After a year of rollercoaster COVID-19 infection rates, on-again, off-again lockdown restrictions, and quarantine boredom, Americans are dreaming of traveling again.
As coronavirus vaccine efforts gain momentum, tourism companies are witnessing significant increased interest in post-pandemic travel. Survey data indicates that nearly 68% of Americans plan to travel this summer, many of whom are planning to visit Puerto Rico. In fact, research from online travel marketplace KOALA found that Puerto Rico is the most popular destination googled by American travelers in the last six months.
“After the tourism industry has been so heavily impacted by the pandemic, seeing our Island on the top of this list of desired places to visit in 2021 by U.S. travelers provides hope for a strong comeback for tourism in Puerto Rico,” said Brad Dean, CEO of Discover Puerto Rico, told The Weekly Journal. “It also demonstrates the opportunity that exists to amplify the Island’s diverse offerings for visitors. We will continue promoting our beautiful Island and its 78 municipalities to responsible travelers to lead the recovery of this important industry for Puerto Rico and the economy in general.”
It’s not just tourists that are interested in Puerto Rico. Analyzing pandemic relocation trends, financial experts have observed that more and more Americans are relocating to Puerto Rico for the long term. With its cost savings, tax incentives, and scenic natural environment—and all coming with the convenience of living in a U.S. territory — the Caribbean island has been drawing even more new residents than hot relocation destinations like Florida and Texas.
People first began relocating to Puerto Rico around four years ago, when Bitcoin had its first spike. “Now, you’re seeing Wall Street people relocate,” notes Angelique Brunner, CEO and founder of EB5 Capital. “[Puerto Rico] has the opportunity to be America’s Monaco if people continue to relocate there that have wealth.”
While Brunner sees Puerto Rico becoming America’s Monaco, real estate investors envision the unincorporated territory becoming the next Silicon Valley. A high quality of life, low cost of living, and a talented workforce combined with tax incentives have made Puerto Rico an attractive long-term destination for companies and employees.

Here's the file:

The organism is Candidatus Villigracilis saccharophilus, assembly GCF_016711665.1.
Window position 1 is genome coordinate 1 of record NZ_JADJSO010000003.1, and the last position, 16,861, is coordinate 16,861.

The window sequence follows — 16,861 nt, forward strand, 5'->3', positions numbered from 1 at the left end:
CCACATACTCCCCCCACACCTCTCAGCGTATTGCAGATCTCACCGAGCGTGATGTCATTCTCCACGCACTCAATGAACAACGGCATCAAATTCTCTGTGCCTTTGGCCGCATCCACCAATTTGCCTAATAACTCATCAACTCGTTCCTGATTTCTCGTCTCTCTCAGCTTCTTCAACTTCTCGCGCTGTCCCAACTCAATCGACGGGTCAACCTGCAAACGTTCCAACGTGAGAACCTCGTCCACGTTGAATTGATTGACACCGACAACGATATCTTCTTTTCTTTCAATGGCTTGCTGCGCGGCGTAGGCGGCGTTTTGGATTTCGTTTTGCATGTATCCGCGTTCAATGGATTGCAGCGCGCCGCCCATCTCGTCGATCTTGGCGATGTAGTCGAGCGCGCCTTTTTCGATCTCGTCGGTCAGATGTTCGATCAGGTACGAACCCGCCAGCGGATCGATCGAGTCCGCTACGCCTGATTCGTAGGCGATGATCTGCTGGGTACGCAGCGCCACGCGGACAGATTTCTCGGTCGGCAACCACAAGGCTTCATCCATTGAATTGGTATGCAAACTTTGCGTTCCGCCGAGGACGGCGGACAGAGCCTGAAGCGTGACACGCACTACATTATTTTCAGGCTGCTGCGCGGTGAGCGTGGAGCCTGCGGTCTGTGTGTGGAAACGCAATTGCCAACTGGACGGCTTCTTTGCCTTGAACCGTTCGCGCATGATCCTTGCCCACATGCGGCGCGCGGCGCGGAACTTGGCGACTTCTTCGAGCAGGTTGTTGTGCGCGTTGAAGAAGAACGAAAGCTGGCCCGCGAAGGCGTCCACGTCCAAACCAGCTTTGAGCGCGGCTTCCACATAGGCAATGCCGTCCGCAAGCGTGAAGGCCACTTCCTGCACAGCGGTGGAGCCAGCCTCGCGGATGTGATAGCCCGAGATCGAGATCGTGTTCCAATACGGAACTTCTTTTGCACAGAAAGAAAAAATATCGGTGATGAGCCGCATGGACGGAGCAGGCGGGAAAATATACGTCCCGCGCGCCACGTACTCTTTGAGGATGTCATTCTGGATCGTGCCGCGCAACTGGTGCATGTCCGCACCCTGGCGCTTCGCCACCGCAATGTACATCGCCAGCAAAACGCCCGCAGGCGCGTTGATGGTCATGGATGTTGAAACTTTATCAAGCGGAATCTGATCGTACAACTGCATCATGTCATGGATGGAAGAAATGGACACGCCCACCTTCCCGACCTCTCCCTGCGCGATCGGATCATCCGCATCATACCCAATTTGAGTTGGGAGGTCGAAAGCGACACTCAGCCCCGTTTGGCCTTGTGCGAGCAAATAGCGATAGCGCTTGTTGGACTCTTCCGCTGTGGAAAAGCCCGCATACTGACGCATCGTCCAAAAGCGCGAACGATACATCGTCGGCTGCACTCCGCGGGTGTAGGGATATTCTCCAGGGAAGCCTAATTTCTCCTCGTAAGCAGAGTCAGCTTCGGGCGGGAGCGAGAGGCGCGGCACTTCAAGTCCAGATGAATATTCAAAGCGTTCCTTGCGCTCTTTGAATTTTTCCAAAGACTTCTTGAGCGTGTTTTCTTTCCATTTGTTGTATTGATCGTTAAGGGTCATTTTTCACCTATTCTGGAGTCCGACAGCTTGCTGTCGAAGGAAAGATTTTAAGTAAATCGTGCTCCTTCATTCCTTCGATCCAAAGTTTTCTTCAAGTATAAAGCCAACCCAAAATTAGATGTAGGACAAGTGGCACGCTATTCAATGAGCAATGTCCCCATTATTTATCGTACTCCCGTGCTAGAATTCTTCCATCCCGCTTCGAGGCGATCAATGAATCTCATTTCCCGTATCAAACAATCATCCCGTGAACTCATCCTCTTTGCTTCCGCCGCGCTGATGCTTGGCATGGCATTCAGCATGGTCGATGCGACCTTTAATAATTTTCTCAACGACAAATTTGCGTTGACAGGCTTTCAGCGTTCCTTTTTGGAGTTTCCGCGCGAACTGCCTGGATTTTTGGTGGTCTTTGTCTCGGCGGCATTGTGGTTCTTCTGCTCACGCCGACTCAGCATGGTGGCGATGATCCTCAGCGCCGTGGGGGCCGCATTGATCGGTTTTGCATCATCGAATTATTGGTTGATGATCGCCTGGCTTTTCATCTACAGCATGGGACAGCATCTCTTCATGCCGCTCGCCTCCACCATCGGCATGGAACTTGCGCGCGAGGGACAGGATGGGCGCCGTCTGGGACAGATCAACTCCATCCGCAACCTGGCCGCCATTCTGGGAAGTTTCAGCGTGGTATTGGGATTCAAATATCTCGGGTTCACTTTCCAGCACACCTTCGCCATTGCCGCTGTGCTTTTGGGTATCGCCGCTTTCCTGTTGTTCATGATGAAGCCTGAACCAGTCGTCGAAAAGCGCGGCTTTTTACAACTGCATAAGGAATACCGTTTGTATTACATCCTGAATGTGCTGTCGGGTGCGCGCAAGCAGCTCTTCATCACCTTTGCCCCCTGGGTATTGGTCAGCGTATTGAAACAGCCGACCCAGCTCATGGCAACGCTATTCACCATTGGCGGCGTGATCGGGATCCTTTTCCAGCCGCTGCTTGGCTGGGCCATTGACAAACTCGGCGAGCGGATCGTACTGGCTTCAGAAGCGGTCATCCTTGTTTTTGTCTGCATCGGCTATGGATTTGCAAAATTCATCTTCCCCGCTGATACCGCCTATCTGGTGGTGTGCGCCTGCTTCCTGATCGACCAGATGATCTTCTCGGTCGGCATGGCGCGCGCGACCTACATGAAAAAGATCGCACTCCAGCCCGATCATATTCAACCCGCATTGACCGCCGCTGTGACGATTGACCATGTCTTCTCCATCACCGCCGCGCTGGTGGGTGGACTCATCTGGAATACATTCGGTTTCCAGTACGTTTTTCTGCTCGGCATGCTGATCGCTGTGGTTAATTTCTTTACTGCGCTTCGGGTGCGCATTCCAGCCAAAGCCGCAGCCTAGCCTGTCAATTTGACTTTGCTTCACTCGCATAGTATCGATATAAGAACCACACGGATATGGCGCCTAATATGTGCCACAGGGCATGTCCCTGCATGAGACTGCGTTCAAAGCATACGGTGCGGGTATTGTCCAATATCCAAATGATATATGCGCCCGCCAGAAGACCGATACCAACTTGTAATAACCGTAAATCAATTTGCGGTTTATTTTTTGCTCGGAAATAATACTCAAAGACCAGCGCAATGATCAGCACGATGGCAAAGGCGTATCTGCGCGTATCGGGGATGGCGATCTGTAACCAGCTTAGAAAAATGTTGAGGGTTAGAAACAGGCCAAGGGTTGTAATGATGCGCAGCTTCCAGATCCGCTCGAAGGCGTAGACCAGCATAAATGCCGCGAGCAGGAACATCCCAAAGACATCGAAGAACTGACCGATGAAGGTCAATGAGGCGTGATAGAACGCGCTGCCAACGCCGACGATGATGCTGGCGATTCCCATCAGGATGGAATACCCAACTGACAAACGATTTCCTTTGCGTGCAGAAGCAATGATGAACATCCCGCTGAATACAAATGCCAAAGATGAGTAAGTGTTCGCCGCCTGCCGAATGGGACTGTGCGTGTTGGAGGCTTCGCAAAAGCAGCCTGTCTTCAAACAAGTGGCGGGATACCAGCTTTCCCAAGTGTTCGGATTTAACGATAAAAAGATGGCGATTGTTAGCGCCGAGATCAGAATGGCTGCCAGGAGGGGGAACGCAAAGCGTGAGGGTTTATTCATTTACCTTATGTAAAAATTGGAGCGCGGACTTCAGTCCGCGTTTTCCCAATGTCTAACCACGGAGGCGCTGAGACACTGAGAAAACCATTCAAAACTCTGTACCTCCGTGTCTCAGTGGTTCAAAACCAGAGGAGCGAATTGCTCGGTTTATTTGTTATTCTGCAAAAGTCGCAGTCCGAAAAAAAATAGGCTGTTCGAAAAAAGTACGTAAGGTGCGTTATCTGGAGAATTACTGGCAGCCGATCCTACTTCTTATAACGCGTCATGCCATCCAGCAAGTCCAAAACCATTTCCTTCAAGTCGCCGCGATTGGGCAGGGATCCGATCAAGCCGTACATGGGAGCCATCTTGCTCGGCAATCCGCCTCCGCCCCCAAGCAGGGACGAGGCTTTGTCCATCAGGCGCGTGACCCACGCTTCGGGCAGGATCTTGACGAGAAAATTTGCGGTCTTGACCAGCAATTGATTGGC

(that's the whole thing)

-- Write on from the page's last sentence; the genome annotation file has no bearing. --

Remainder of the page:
Currently, there are 66 technology companies operating in the country, including Microsoft, Oracle, Hewlett Packard, Honeywell, EVERTEC, Inc., and Rock Solid Technologies.
A comprehensive set of both corporate and individual tax incentives are one of the main drivers of relocation to Puerto Rico. Chief among these is Act 60, which includes a number of compelling tax rates for Puerto Rican residents and businesses that qualify—mostly residents from the mainland or their enterprises. Benefits include a 4% corporate tax rate, a 100% tax exemption from capital gains, interest, and royalties, a 75% exemption on property taxes, and a 50% exemption on municipal taxes.
Puerto Rican entities and residents are also exempt from federal income taxes.
In addition, competitive engineering salaries combined with a relatively low cost of living make Puerto Rico appealing to technology outsourcing. On average, Puerto Rican engineering salaries are around 25-50% lower than on the U.S. mainland.
Are you one of the many Americans enchanted by Puerto Rico’s promise of glittery beaches, emerald jungles, friendly locals, diverse culture, booming food & drink scene, and/or tax incentives? Whether you are planning on relocating or just visiting Puerto Rico, here are four things you need to know:
Before entering Puerto Rico, you should be fully vaccinated. You will need to submit a Travel Declaration Form through the Puerto Rico Health Department’s online portal, as well as proof of a negative PCR molecular COVID-19 test result taken no more than 72 hours before your trip. Without a negative test, you’ll need to quarantine for 14 days or the length of your stay—whichever is shorter—or until you can provide negative test results. San Juan’s Luis Munoz Marin International Airport offers on-site testing for $110.
Categorized as a COVID-19 level four due to a high number of cases, Puerto Rico has kept many of its preventative measures in effect and likely will do so until more residents are vaccinated. This includes social distancing and mandatory mask-wearing in public areas. Being caught without a face mask can result in a $100 fine.
Restaurants are still operating at 30% capacity while bars remain closed. Casinos, museums, and hotel pools are operating at 50% capacity, while public beaches and nature reserves are operating under six-foot social distancing guidelines. The Puerto Rico Metropolitan Bus Authority and Tren Urbano subway system are operating, and taxis can be used until 10 p.m.
In addition, there’s an island-wide curfew enforced from midnight to 5 a.m. The curfew is expected to remain in place at least until May 9th.
If you are a citizen of the U.S., you won’t need a passport to enter the island or return to the mainland. Note that foreigners need to get a U.S. visa from their home country to enter Puerto Rico.
Puerto Rico has two official languages: Spanish and English. In the major cities and heavily touristed areas, you’ll be able to get by with English. Still, if you’re planning on exploring off the beaten path, it’s a good idea to learn some key phrases. Road signs are also in Spanish (and in kilometers—which can be confusing because cars use MPH).
Interested in investing in Puerto Rico’s exciting tourism and relocation boom? Check out our latest Puerto Rico opportunities for more information.